Washington Wednesday: Trump investigations

MARY REICHARD, HOST: It’s Wednesday, the 29th of August, 2018.

Glad to have you along for today’s edition of The World and Everything in It. Good morning, I’m Mary Reichard.

NICK EICHER, HOST: And I’m Nick Eicher. First up, Washington Wednesday.

Last week brought two major developments in the investigations surrounding President Donald Trump. And they came only two minutes apart.

It was 4:21 p.m. in New York last Tuesday. President Trump’s long-time personal attorney pled guilty to eight counts of campaign-finance violations. Those violations had to do with payments Michael Cohen made to two women who said they had affairs with Donald Trump. That doesn’t necessarily implicate the candidate…

ROBERTS: But Cohen said, in court documents that he signed, that he did this at the direction of and in coordination with a candidate for federal office. Now unless there’s some candidate for federal office that we haven’t heard about, that Cohen had been working with, that would suggest that President Trump might that candidate…

Now, the Cohen plea deal was not part of the special counsel investigation. Not directly, anyway. That probe is about Russian meddling in the 2016 election. But special counsel Robert Mueller’s investigators did uncover the Cohen case. Then they referred it to the U.S. Attorney’s Office for the Southern District of New York.

What was part of the Mueller investigation unfolded in Alexandria, Virginia.

That’s where Paul Manafort was standing trial on 18 counts of bank and tax fraud. Manafort served as the Trump campaign chairman for two months in the summer of 2016—and the charges involved his actions years before that.

Two minutes after Cohen entered his guilty plea in New York, the jury in Virginia reached its verdict in the Manafort trial.

TAPPER: The jury has found Paul Manafort guilty of eight of the 18 counts. The other 10—there has been a mistrial declared…

Those eight counts carry a combined maximum sentence of 80 years in prison. Meaning the 69-year-old Paul Manafort is facing the possibility of life behind bars.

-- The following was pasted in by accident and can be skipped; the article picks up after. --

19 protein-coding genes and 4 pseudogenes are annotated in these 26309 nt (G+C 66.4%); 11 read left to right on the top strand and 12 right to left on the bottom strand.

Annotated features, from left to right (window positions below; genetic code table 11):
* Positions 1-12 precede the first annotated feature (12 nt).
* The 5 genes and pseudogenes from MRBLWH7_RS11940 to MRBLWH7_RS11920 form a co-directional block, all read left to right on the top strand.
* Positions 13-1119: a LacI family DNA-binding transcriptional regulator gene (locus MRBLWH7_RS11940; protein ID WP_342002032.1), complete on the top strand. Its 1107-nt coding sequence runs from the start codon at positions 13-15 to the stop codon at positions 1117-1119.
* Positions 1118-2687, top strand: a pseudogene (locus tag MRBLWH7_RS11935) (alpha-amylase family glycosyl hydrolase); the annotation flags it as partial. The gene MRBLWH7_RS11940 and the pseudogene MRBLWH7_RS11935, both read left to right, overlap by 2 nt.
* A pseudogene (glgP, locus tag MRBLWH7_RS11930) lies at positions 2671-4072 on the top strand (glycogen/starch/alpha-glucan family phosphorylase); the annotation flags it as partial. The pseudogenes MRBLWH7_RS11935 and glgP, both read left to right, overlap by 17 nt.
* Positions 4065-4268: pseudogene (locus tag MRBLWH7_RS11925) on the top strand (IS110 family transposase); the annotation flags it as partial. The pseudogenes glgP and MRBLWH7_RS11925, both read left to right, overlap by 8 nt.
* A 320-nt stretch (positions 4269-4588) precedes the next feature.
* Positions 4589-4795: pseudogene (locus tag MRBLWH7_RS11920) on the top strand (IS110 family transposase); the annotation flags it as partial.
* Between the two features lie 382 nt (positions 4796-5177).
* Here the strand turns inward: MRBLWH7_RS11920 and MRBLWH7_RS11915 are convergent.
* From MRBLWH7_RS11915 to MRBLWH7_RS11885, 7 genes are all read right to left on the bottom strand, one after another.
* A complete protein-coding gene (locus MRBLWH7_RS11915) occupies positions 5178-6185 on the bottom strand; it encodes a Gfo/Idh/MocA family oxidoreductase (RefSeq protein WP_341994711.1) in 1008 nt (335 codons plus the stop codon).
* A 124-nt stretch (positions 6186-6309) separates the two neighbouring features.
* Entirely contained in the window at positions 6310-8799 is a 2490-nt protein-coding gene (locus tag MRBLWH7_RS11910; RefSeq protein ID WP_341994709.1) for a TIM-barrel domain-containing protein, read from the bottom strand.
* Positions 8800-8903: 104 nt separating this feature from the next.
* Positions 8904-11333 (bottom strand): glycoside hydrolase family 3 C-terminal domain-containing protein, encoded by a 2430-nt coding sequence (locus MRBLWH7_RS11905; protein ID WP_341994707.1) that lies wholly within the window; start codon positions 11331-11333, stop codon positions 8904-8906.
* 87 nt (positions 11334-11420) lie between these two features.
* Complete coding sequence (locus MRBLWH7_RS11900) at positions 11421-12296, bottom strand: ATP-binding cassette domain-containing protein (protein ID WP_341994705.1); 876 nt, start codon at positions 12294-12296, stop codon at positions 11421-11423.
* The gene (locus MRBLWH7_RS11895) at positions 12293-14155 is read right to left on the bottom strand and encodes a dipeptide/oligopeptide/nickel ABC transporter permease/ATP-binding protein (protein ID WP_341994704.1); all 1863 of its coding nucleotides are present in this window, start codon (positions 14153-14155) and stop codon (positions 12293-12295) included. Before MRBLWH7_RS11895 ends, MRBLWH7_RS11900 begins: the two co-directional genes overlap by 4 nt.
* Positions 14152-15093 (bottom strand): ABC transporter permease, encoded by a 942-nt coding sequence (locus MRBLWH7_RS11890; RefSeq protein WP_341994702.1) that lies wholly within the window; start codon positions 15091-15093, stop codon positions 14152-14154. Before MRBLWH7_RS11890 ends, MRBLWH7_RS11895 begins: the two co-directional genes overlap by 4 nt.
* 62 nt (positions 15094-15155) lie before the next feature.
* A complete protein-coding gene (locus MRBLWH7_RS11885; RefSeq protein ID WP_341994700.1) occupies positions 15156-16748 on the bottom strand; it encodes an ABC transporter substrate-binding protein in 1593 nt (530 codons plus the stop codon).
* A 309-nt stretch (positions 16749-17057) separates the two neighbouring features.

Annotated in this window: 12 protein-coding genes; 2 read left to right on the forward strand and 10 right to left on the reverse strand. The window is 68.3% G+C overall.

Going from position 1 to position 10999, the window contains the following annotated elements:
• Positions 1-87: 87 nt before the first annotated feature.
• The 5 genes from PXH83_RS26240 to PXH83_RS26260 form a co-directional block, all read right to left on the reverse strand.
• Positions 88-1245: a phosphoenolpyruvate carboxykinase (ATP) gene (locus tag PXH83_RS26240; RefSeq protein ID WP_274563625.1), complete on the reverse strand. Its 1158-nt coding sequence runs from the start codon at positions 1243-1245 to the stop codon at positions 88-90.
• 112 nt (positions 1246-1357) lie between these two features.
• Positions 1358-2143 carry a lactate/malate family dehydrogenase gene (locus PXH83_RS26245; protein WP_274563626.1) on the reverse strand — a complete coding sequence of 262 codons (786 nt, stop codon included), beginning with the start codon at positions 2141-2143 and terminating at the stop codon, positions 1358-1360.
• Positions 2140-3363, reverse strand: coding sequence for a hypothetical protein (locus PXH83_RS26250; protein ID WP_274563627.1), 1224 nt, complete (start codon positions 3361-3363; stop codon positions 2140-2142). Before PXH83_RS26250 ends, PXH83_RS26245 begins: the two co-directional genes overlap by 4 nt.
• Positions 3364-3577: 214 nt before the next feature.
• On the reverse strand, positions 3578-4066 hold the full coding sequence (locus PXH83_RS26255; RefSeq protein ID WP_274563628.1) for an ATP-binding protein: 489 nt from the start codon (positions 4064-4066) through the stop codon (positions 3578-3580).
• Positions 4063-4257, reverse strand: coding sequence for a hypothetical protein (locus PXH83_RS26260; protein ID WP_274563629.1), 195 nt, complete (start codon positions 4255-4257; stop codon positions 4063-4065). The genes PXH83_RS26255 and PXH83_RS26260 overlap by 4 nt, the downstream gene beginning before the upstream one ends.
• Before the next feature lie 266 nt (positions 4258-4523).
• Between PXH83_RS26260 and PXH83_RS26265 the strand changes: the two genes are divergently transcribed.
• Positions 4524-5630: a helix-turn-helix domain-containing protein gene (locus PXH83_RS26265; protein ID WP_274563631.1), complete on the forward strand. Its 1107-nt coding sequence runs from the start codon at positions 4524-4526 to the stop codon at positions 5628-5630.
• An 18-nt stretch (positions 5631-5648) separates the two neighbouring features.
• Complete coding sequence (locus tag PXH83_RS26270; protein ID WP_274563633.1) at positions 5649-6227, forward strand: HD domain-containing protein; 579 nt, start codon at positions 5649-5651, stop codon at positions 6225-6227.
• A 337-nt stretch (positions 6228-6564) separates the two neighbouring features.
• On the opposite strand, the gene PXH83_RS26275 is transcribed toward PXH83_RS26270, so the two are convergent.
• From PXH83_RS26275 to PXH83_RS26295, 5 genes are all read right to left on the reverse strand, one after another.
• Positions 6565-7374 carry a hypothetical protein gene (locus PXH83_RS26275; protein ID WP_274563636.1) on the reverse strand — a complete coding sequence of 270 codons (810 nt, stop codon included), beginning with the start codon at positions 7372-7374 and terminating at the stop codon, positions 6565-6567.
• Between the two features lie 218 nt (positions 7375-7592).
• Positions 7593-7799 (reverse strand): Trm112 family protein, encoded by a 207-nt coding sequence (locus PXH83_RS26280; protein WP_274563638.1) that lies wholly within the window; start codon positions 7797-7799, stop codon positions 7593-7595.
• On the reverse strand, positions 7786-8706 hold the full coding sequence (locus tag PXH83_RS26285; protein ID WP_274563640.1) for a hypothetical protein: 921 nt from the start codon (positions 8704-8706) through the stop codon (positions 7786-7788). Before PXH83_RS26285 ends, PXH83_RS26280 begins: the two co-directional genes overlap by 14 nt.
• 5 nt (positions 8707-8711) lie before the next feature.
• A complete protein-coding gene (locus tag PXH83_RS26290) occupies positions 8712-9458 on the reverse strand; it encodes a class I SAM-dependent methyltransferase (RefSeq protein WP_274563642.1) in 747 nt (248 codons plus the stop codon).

But that’s not all he’s facing. The Mueller team is bringing a another trial against Manafort. In that one he’ll face charges of conspiracy to commit money laundering, witness tampering, and failing to register as a foreign agent.

Paul Manafort’s second trial is set to begin September 24th in Washington, D.C.

On the line now to discuss all of this is Henry Olsen. He’s a senior fellow at the Ethics and Public Policy Center.

Now, we normally don’t ask you to log double duty here, Henry, two weeks in a row, but you’re one of the best, so we’re coming back for more. I appreciate your being with us this morning.

HENRY OLSEN, GUEST: Oh, thank you very much for having me back, and thanks for the compliment.

EICHER: Let’s start with history. You’ve studied the presidency. Scandals are kind of part and parcel of it, so it seems. We’ve had two impeachments: Andrew Johnson and Bill Clinton. Richard Nixon seemed to see the handwriting on the wall and resigned. Are we that far down the road with this president? How does it stack up with what we’ve seen in the past?

OLSEN: We are not close yet to an actual impeachment. In each of those cases, what you had was either a strong direct act tied to the president in the sense of Clinton or Johnson or when the impeachment charges were brought against Nixon, a very clear set of actual criminal acts. We’re potentially closer to the proving of criminal acts, but there is no clear and demonstrable personal tie of Trump to committing such an act. So we’re not yet close to the sort of things that occurred prior to the actual impeachments of the three people you mentioned.

EICHER: Now, when we think about Paul Manafort, President Trump’s defenders will repeat what the president himself said.

TRUMP: It doesn’t involve me, but I still feel, ah, you know it’s a very sad thing that happens. This has nothing to do with Russian collusion. This started as Russian collusion, this has absolutely nothing to do. This is a witch hunt and it’s a disgrace.

Nor did it have anything to do with anything Manafort did as chairman of the campaign. But think about what the Democrats used to say about the Ken Starr investigation into Bill Clinton. Lying under oath about Monica Lewinsky had nothing to do with the land deal, Whitewater. Yet it did lead to Clinton’s impeachment. You say, we’re not there right now, but how would you rate the danger the president faces?